Long-lasting generalization triggered by a single trial event in the invasive crayfish Procambarus clarkii.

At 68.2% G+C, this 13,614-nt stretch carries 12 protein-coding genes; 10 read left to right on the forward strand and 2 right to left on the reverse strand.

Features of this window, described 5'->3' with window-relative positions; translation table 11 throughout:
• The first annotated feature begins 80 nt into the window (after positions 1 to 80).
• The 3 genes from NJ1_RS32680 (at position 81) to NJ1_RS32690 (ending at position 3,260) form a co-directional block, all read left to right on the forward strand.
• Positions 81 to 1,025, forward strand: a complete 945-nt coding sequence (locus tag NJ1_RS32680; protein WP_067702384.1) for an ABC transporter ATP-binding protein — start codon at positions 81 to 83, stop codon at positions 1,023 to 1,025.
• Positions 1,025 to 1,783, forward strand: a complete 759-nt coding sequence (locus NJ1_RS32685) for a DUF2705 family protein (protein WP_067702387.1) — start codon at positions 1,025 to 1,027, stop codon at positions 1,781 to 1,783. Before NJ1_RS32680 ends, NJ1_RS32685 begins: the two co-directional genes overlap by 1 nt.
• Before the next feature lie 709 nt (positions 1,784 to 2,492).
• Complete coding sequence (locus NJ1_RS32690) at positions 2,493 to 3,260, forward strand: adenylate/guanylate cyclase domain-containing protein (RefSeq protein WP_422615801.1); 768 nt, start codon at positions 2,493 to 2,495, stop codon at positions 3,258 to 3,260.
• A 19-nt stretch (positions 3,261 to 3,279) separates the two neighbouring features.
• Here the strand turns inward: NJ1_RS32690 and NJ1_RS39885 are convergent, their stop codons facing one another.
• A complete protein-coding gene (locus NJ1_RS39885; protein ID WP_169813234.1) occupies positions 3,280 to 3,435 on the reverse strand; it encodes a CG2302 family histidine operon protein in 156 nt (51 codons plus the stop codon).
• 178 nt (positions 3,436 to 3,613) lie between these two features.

Behavioural flexibility allows adaptation to environmental changes, a situation that invasive species have often to face when colonizing new territories. Such flexibility arises from a set of cognitive mechanisms among which generalization plays a key role, as it allows the transfer of past solutions to solve similar new problems. By means of a habituation paradigm, we studied generalization in the invasive crayfish Procambarus clarkii. Once crayfish had habituated their defensive response to a specific water jet, we tested whether habituation transferred to a new type of water jet. Although habituation did not generalize when the new stimulus was initially presented, it surprisingly emerged 15 and 45 days later. Hence, remarkably, in P. clarkii, a single presentation of a new event was sufficient to trigger a long-lasting form of learning generalization from previous similar stimuli, a cognitive ability that may concur in providing adaptive advantages to this invasive species.